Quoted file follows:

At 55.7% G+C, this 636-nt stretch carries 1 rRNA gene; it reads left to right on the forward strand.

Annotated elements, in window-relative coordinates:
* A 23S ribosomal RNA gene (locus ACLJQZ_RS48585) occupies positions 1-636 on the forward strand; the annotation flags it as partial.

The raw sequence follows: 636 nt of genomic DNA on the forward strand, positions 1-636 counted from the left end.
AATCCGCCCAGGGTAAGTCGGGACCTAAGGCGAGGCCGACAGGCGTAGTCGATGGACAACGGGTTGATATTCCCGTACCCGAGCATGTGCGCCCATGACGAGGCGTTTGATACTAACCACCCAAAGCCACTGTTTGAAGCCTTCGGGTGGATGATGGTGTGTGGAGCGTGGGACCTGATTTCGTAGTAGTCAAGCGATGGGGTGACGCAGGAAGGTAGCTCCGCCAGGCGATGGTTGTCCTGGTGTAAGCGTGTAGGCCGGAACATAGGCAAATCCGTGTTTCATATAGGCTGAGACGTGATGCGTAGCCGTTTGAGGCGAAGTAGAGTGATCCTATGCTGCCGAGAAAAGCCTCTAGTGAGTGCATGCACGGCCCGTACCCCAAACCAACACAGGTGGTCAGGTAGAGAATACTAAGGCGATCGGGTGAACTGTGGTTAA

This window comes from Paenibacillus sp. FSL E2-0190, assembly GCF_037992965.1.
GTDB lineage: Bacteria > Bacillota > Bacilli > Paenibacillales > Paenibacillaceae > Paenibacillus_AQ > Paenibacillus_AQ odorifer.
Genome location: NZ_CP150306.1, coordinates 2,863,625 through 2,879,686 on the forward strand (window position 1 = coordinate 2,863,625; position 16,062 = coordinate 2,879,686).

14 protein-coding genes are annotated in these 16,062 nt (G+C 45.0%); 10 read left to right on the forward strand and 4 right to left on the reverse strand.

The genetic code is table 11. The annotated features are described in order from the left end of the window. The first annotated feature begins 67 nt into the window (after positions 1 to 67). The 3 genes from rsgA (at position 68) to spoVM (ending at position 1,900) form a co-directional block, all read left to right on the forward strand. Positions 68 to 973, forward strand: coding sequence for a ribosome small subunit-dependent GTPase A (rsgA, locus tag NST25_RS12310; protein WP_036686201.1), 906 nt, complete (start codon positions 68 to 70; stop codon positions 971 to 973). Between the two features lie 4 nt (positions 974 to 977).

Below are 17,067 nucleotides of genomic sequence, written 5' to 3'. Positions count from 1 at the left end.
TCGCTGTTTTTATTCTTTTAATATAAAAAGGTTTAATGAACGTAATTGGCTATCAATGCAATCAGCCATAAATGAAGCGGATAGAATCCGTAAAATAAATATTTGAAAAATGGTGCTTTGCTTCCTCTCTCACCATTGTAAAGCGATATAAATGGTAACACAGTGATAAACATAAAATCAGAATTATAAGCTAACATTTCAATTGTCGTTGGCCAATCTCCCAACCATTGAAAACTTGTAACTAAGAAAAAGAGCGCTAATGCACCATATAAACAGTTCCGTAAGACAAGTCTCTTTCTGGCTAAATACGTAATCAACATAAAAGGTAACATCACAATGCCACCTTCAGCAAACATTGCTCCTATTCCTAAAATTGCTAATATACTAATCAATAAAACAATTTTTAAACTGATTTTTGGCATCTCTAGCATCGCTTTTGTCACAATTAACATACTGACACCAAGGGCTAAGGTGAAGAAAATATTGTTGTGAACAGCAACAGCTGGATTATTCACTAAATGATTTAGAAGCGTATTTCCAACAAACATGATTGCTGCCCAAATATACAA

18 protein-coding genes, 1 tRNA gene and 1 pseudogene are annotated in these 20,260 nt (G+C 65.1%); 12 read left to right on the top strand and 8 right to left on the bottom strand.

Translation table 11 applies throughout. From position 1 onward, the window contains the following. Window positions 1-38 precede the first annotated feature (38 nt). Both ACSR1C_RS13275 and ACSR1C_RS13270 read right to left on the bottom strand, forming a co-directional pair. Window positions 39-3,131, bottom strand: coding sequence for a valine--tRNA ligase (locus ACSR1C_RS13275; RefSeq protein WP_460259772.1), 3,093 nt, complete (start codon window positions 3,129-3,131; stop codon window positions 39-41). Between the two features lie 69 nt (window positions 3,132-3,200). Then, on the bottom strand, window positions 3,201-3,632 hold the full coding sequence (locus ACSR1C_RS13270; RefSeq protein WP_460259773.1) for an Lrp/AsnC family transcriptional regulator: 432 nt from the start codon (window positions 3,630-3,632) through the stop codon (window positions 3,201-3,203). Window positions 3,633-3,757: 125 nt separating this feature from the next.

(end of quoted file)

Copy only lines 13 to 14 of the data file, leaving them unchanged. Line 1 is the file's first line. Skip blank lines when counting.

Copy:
18 protein-coding genes, 1 tRNA gene and 1 pseudogene are annotated in these 20,260 nt (G+C 65.1%); 12 read left to right on the top strand and 8 right to left on the bottom strand.

Translation table 11 applies throughout. From position 1 onward, the window contains the following. Window positions 1-38 precede the first annotated feature (38 nt). Both ACSR1C_RS13275 and ACSR1C_RS13270 read right to left on the bottom strand, forming a co-directional pair. Window positions 39-3,131, bottom strand: coding sequence for a valine--tRNA ligase (locus ACSR1C_RS13275; RefSeq protein WP_460259772.1), 3,093 nt, complete (start codon window positions 3,129-3,131; stop codon window positions 39-41). Between the two features lie 69 nt (window positions 3,132-3,200). Then, on the bottom strand, window positions 3,201-3,632 hold the full coding sequence (locus ACSR1C_RS13270; RefSeq protein WP_460259773.1) for an Lrp/AsnC family transcriptional regulator: 432 nt from the start codon (window positions 3,630-3,632) through the stop codon (window positions 3,201-3,203). Window positions 3,633-3,757: 125 nt separating this feature from the next.